It had previously been shown that both the ntf2–1ts and ntf2–2ts mutants have protein import defects (Corbett and Silver, 1996 blue right-pointing triangle). Here we show that unlike the Ntf2–1 protein, the Ntf2–2 protein cannot interact with Ran and is unable to efficiently import Ran into the nucleus. These results support previous studies indicating that Ntf2p imports Ran into the nucleus (Ribbeck et al., 1998 blue right-pointing triangle; Smith et al., 1998 blue right-pointing triangle; Steggerda et al., 2000 blue right-pointing triangle). However, these results also suggest that Ntf2p has additional roles in nuclear transport since the ntf2–1ts mutant has a profound protein import defect despite its ability to efficiently mediate Ran import.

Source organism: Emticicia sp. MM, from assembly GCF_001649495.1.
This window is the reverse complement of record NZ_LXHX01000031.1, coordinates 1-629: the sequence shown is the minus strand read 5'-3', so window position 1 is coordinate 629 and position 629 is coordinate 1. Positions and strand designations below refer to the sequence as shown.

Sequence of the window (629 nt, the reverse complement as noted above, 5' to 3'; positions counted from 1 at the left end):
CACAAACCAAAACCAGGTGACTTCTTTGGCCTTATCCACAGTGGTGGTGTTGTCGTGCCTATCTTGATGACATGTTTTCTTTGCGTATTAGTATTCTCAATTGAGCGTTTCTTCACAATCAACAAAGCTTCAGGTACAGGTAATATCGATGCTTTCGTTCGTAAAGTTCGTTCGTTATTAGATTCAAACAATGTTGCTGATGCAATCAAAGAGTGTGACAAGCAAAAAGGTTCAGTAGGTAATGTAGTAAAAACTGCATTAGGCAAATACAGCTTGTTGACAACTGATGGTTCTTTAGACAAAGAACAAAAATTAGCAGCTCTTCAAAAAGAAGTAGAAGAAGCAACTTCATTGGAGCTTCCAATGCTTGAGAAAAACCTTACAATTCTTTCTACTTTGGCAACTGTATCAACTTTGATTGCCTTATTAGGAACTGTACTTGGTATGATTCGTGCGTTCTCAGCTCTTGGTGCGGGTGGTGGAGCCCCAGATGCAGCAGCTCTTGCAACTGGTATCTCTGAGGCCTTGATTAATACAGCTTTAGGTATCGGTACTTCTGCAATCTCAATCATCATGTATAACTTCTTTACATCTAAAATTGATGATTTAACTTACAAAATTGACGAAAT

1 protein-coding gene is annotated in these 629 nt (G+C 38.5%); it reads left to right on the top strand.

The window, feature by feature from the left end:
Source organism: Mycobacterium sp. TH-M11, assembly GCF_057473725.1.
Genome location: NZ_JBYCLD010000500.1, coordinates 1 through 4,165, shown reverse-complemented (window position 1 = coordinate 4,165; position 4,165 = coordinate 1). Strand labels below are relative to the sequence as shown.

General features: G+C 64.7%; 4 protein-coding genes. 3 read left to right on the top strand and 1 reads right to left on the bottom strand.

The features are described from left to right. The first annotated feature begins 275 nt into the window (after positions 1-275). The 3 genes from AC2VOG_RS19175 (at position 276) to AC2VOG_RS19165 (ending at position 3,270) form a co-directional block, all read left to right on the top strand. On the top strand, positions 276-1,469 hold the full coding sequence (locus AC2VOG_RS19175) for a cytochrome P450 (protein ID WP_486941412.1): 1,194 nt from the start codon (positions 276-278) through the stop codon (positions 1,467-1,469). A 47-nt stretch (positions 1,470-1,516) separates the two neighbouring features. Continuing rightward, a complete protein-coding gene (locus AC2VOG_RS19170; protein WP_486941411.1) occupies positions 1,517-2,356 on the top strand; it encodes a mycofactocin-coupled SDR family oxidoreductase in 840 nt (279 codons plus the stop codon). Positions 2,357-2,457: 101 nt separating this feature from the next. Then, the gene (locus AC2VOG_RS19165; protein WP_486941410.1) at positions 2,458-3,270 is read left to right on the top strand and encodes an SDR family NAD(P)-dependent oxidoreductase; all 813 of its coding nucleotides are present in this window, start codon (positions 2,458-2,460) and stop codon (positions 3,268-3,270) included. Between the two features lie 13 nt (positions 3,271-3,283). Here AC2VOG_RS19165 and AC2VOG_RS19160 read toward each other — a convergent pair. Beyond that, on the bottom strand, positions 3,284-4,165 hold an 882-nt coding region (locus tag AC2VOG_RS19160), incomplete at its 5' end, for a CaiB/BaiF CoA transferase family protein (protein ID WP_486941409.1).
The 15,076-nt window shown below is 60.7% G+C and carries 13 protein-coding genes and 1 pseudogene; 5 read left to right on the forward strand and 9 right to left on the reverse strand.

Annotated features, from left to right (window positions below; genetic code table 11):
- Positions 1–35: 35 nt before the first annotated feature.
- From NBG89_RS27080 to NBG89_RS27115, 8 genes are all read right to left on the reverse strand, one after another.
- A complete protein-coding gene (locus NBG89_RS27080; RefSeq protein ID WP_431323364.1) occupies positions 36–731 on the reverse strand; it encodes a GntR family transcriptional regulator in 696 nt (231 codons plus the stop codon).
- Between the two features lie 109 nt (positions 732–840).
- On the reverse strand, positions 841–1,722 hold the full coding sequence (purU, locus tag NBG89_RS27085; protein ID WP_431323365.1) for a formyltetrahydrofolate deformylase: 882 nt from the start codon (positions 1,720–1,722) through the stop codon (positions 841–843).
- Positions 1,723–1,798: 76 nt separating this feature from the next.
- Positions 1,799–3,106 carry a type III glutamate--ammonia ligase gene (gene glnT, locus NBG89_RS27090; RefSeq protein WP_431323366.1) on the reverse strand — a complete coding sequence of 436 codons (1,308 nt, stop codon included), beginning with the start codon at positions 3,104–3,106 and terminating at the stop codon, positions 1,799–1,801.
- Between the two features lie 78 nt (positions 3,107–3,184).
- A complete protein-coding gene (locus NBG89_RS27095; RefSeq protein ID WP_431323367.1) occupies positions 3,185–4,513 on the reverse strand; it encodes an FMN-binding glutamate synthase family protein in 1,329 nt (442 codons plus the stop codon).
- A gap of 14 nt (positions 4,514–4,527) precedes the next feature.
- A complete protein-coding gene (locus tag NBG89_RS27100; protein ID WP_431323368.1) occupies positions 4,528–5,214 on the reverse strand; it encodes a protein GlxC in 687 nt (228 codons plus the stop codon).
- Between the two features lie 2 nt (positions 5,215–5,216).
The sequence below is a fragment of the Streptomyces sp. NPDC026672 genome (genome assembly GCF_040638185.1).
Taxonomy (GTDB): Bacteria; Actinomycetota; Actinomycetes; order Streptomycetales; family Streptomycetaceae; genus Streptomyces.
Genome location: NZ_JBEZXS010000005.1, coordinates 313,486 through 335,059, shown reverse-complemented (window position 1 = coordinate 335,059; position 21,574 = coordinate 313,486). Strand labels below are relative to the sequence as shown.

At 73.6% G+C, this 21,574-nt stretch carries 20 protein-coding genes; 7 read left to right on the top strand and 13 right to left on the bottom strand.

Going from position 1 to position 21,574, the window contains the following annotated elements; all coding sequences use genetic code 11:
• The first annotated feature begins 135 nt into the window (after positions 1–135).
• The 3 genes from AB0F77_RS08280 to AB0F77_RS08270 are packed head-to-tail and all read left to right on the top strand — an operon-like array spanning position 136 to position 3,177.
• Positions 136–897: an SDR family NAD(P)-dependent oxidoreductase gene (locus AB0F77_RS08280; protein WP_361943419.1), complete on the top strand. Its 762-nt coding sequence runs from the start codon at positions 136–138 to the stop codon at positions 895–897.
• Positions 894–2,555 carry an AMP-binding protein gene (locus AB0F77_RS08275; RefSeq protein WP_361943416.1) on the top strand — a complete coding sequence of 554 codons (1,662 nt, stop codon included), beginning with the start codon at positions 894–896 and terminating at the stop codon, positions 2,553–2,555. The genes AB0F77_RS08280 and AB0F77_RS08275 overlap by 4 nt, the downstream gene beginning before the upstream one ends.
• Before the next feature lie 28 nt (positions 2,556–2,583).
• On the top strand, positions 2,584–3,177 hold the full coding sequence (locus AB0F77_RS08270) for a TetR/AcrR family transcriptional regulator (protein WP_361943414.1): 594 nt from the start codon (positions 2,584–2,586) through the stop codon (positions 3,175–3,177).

The identification of an NTF2 mutant that is unable to import Ran into the nucleus provided a tool to determine whether or not nuclear Ran is involved in mitotic spindle formation in vivo. Here we show that the Ran import defective ntf2–2ts allele is a unique microtubule assembly-defective allele of NTF2 and that this cell cycle defect is enhanced by a deletion of the MAD2 checkpoint gene. In addition, the ntf2–2ts but not the ntf2–1ts phenotype is suppressed by the MAD2Δ. These results suggest a link between nuclear Ran and the mitotic spindle checkpoint, and they support a role for nuclear Ran in cell cycle progression that is distinct from nuclear transport.